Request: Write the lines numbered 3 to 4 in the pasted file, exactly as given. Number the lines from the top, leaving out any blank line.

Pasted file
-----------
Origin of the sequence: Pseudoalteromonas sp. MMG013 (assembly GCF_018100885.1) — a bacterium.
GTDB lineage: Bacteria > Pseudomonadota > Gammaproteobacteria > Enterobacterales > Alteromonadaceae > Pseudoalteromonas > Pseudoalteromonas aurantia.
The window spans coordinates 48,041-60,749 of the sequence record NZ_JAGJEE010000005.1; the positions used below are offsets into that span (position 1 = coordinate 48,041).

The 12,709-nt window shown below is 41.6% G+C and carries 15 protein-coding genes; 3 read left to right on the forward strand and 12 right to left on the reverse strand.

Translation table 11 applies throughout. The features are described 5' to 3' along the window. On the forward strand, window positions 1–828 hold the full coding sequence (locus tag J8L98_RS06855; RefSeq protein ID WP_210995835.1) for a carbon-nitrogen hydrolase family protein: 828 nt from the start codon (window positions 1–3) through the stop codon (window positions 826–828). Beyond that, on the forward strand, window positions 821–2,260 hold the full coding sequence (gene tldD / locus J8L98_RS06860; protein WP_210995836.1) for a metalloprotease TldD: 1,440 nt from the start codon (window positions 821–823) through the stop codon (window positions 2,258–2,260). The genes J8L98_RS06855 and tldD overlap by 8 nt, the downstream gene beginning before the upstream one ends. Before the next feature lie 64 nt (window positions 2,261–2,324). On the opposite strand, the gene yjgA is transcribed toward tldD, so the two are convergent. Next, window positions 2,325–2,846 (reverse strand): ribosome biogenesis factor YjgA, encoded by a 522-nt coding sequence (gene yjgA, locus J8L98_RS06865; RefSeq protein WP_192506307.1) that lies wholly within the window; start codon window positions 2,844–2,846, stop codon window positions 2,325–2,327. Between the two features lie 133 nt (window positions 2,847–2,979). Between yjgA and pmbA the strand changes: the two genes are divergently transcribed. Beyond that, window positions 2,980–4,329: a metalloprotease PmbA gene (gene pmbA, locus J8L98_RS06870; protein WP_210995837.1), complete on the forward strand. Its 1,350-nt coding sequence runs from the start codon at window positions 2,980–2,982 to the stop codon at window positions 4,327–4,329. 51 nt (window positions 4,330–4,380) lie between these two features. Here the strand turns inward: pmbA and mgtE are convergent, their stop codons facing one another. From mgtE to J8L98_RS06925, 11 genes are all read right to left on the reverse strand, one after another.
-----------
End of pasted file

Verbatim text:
The window spans coordinates 48,041-60,749 of the sequence record NZ_JAGJEE010000005.1; the positions used below are offsets into that span (position 1 = coordinate 48,041).

The 12,709-nt window shown below is 41.6% G+C and carries 15 protein-coding genes; 3 read left to right on the forward strand and 12 right to left on the reverse strand.